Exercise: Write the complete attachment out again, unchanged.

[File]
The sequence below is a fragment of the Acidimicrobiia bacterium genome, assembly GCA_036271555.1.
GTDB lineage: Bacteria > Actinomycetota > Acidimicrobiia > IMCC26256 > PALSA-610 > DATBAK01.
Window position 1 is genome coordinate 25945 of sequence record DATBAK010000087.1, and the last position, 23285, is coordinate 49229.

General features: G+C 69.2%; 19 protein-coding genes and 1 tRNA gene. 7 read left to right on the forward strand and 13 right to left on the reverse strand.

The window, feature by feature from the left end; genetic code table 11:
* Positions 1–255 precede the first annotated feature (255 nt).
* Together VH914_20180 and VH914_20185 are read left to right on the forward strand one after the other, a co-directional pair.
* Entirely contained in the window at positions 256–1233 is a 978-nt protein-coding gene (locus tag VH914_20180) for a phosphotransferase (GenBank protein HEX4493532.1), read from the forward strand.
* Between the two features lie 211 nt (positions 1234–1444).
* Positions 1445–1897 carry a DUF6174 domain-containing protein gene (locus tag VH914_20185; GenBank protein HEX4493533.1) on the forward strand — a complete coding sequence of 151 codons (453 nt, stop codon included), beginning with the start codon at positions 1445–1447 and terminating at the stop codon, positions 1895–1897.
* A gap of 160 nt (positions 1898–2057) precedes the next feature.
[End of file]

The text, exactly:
The sequence below is a fragment of the Acidimicrobiia bacterium genome, assembly GCA_036271555.1.
GTDB lineage: Bacteria > Actinomycetota > Acidimicrobiia > IMCC26256 > PALSA-610 > DATBAK01.
Window position 1 is genome coordinate 25945 of sequence record DATBAK010000087.1, and the last position, 23285, is coordinate 49229.

General features: G+C 69.2%; 19 protein-coding genes and 1 tRNA gene. 7 read left to right on the forward strand and 13 right to left on the reverse strand.

The window, feature by feature from the left end; genetic code table 11:
* Positions 1–255 precede the first annotated feature (255 nt).
* Together VH914_20180 and VH914_20185 are read left to right on the forward strand one after the other, a co-directional pair.
* Entirely contained in the window at positions 256–1233 is a 978-nt protein-coding gene (locus tag VH914_20180) for a phosphotransferase (GenBank protein HEX4493532.1), read from the forward strand.
* Between the two features lie 211 nt (positions 1234–1444).
* Positions 1445–1897 carry a DUF6174 domain-containing protein gene (locus tag VH914_20185; GenBank protein HEX4493533.1) on the forward strand — a complete coding sequence of 151 codons (453 nt, stop codon included), beginning with the start codon at positions 1445–1447 and terminating at the stop codon, positions 1895–1897.
* A gap of 160 nt (positions 1898–2057) precedes the next feature.